The benefits of living near a volcano are enriched soil, opportunities to efficiently harness geothermal energy and potential tourist income. Metals and precious stones are also common in volcanic soil, and rivers flowing on volcanoes can be used to generate hydroelectricity.Know More
Volcanoes often create favorable weather conditions in the surrounding area, particularly in tropical locations. The higher elevation of the volcano gives it cooler temperatures than low-lying tropical areas. This added elevation also affects precipitation: the area surrounding a volcano receives more frequent rainfall.
Richer soil and more frequent rainfall make the areas near volcanoes ideal farmland. In areas with periodic volcanic eruptions and lava flows, the soil is refreshed with each new deposit of volcanic material. This benefit can persist for centuries; the area around Mount Vesuvius in Italy has been fertile farmland since before the beginning of recorded history due to volcanic activity.
Many densely populated areas coexist with active volcanoes. This is particularly true in tropical areas, where the cooler temperatures and superior farmland do not exist elsewhere. Indonesia, the Philippines and developing countries in South America are cited as regions of particular concern by NASA's Earth Observatory; population growth around potentially dangerous volcanoes is highest in these regions.Learn More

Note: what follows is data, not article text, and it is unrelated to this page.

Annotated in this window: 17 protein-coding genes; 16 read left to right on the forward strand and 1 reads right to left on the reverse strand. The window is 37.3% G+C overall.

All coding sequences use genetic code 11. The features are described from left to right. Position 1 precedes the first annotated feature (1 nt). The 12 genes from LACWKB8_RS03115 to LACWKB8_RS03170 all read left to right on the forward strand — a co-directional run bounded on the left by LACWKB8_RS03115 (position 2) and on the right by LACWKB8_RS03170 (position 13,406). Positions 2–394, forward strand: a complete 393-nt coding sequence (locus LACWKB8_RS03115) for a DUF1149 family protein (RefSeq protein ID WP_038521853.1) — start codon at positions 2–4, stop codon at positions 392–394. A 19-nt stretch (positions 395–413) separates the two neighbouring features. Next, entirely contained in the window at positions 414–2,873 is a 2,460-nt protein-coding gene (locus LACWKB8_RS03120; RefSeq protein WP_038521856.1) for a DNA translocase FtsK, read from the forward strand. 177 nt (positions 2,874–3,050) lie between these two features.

A quiet volcano is considered dormant. Dormant volcanoes are volcanoes that have not actively erupted in the past 10,000 years, but still have the potential to erupt at some point.Full Answer >
An inactive volcano is called a dormant volcano or a sleeping volcano. Examples of dormant volcanoes include Mount Fuji and Mount Rainer.Full Answer >
A volcano forms when magma rises through weakened areas of the crust from a magma reservoir many miles deep within the earth, pushing itself up through a vent. This vent acts as a release valve for pressure building up below, and when the new volcano erupts, thousands or millions of pounds of ash and molten rock slowly accumulate, forming a volcanic mountain.Full Answer >
A volcano erupts through the build-up and release of pressure, whether that pressure is of its underlying magma, water or both. This release can be explosive, as it was in the famous eruption of Mt. Vesuvius that destroyed Pompeii, or it can be slow and effusive, as it is in the ongoing formation of the Hawaiian islands.Full Answer >